Just a few days ago, the UK chancellor of the exchequer, Rishi Sunak, announced a temporary stamp duty holiday on the first £500k of all home sales in Northern Ireland and England. The changes are effective immediately and will run through to March of 2021 and it’s a move that’s been made in an attempt to boost the property market impacted by Covid-19 and make it easier for buyers to complete their purchases.

It’s also a move that also benefits the buy-to-let market, but it’s one that comes at a considerable cost to the taxpayer, as it’s believed it will, in total, cost the exchequer around £3.8bn, which is equivalent to about 2% of the government’s total annual tax intake. In this blog, we look more closely at the rule changes and what they really mean for home buyers.

The stamp duty holiday does present certain opportunities, so it’s important to know what they are so you can take advantage of them before the holiday ends next year. However, before we get into that, we’re going to briefly explain what stamp duty is for those new to the subject.

So, What Exactly is Stamp Duty?

For the uninitiated, Stamp Duty Land Tax (SDLT) is paid by anyone in England and Northern Ireland who’s buying a home that’s over a certain value. Similar rules apply in Wales and Scotland, but the tax goes by a different name, (the Welsh Government name it ‘Land Transaction Tax’ and Scotland call it ‘Land and Buildings Transaction Tax‘) and it has a different set of taxation rules.

The specifics surround exactly how much you’ll pay out in stamp duty in the UK will vary depending on the price of the property and where in the country it’s situated. It’s a tax that’s only paid by the buyer on the amount that exceeds each stamp duty threshold. Before the change on July 8th 2020, the tiered thresholds and percentages read like this:

● 0% on properties valued up to £125k
● 2% on the value between £125k and £250k
● 5% on the value between £250,001 and £925k
● 10% on the value between £925,001 and £1.5m
● 12% on values above £150,001

So, if you bought a home for £300k prior to July 8th, you would pay 2% on the value between £125k and £250k (£2,500) and 5% of the value between £250,001 and £925k (£2,500), making a total payable amount of £5,000.

What The Changes Mean

As we mentioned earlier, the government’s changes have raised the 0% stamp duty threshold to £500k in England and Northern Ireland, which means the theoretical house purchase in the last paragraph would incur no stamp duty at all. Depending on the value of the property in question, this could save home seekers as much as £15,000 on the cost of their home.

House prices are known to have fallen for successive months since the outbreak of the coronavirus and the removal of this large expense is hoped to inject some life into the UK’s housing market. Social distancing is just one of the aspects of the current crisis that have taken their toll on the buoyancy of the market, so many will see it as a welcome move.

Does it Apply if I Was Mid-Way Through a Sale?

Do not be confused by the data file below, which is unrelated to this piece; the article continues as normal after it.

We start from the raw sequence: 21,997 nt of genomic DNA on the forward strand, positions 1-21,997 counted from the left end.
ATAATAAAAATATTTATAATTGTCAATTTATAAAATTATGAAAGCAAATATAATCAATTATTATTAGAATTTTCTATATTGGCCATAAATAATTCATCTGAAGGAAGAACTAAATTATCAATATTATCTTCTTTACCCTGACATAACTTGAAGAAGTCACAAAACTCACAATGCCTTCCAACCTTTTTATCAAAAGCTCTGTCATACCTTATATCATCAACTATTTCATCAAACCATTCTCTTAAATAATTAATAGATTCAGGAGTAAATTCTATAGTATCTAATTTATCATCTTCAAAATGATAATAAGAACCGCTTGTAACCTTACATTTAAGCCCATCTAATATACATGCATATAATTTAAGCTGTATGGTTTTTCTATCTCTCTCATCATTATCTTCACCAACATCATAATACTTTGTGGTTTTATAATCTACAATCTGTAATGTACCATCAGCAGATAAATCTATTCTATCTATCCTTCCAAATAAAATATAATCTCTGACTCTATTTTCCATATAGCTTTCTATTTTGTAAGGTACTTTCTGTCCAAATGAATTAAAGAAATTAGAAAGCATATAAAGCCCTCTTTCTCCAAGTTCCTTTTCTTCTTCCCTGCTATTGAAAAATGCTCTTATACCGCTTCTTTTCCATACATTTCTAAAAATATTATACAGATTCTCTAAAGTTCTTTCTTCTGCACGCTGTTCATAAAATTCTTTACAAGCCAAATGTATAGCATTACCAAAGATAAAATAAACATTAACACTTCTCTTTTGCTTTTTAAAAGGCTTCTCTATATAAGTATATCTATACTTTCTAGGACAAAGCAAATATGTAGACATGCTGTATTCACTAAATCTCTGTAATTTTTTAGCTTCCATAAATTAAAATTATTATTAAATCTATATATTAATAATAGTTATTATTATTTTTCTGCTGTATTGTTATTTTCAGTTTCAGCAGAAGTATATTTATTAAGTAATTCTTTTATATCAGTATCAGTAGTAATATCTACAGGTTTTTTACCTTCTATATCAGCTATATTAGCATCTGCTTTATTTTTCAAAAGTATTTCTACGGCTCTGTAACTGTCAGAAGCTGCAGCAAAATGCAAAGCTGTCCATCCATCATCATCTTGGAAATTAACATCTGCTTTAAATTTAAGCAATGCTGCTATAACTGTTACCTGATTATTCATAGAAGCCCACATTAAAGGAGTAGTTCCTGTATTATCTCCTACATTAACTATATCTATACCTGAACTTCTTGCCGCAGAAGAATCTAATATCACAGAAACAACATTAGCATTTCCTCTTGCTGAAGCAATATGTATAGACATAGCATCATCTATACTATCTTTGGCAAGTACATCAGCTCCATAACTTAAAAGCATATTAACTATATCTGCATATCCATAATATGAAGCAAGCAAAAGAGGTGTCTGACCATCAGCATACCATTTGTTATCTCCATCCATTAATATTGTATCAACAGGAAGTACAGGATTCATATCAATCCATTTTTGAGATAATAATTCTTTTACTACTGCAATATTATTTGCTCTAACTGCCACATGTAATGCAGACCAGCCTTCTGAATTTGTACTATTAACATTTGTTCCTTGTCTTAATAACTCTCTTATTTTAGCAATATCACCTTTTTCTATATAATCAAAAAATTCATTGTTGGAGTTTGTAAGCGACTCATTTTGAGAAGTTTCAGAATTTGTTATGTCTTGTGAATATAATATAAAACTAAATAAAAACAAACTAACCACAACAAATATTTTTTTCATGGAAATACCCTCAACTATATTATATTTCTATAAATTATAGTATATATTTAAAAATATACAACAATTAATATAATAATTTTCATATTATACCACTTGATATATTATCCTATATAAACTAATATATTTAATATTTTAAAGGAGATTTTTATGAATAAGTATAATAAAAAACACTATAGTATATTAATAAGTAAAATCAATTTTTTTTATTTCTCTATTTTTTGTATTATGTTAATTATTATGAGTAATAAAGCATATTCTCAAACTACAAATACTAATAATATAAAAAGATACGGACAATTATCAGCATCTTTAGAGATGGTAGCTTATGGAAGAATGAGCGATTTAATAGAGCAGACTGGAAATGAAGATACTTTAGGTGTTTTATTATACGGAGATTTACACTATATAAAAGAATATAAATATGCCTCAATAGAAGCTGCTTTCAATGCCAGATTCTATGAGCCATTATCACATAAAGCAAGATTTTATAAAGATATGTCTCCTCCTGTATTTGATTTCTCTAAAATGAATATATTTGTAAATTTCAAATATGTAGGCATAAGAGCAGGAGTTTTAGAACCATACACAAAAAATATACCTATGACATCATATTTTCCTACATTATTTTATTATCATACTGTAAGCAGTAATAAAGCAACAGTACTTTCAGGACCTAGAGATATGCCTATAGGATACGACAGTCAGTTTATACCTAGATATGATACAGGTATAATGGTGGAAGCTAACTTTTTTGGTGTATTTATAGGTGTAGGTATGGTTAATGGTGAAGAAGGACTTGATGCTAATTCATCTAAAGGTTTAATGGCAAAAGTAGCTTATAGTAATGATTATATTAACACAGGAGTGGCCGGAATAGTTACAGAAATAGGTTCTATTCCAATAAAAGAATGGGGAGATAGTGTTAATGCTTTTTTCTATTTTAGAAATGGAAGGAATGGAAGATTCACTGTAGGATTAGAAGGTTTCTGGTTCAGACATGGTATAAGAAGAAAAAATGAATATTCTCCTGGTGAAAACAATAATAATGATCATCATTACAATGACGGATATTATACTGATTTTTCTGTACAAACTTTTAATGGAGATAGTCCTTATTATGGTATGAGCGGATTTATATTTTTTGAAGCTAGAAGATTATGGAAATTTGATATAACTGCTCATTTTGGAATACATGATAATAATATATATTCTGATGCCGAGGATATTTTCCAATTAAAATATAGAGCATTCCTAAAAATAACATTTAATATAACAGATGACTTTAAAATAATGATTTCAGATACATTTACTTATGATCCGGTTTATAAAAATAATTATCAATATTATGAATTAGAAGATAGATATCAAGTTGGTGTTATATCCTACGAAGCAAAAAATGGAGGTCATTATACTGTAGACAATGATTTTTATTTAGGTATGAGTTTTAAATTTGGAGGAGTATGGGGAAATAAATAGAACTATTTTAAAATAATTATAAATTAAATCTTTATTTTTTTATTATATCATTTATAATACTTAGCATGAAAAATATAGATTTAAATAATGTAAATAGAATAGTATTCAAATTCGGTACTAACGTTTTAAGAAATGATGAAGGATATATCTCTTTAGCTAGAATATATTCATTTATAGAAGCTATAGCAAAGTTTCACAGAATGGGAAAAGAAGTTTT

First and foremost it’s really important at this stage to mention that the temporary rules only apply to house purchases in England and Northern Ireland, but it’s good news if you are currently going through the motions of buying a property. That’s because it applies to all sales that complete after July 8th, meaning that if you are in the midst of buying a home, you will be able to benefit.

Completion is the point of the house buying process, so if you’ve not got to that stage, you are likely to save thousands of pounds. Unfortunately, if you completed very recently, but before July 8th, it won’t apply to you.

How it Could Help The Housing Market

Most first time buyers are not likely to benefit much from the changes, as the average property price in the UK is around £247,000, meaning that most first time buyer purchases don’t incur stamp duty (the stamp duty threshold for first time buyers £300k). Directly, there doesn’t seem to be an advantage to this group, but indirectly, even first time buyers could gain indirectly by having more homes to choose from.

The changes will benefit those aiming to move home and the market will also benefit from an influx of new sellers who see the stamp duty holiday as a good reason to proceed with listing their property on the market. It’s by no means guaranteed that the changes will have the desired effect, but it should certainly help encourage more people from both sides of the equation to take the plunge.

Red Star Financial Services – We’ve Got Your Back

There’s no denying that the UK’s housing market is going through something of a slump thanks mainly to Covid-19, however, there’s no reason to get too despondent just yet. The government is doing its best to prop things up with tax breaks like this one and with a little luck, as the world returns to normality, we could see the light at the end of the tunnel soon.

At Red Star Financial Services, we make the job of planning for your future a simpler and less stressful process and we bring you blogs like this one to keep you up to date with relevant goings on in the world of finance. If you’d like to know more about what it is we do, why not take a look at our website www.redstarfs.com.

Alternatively, if you’d like to speak to a friendly member of our FCA-regulated team, you can do so by calling us now on 0161 823 1733. They’re ready and waiting to help you secure your long-term financial prosperity.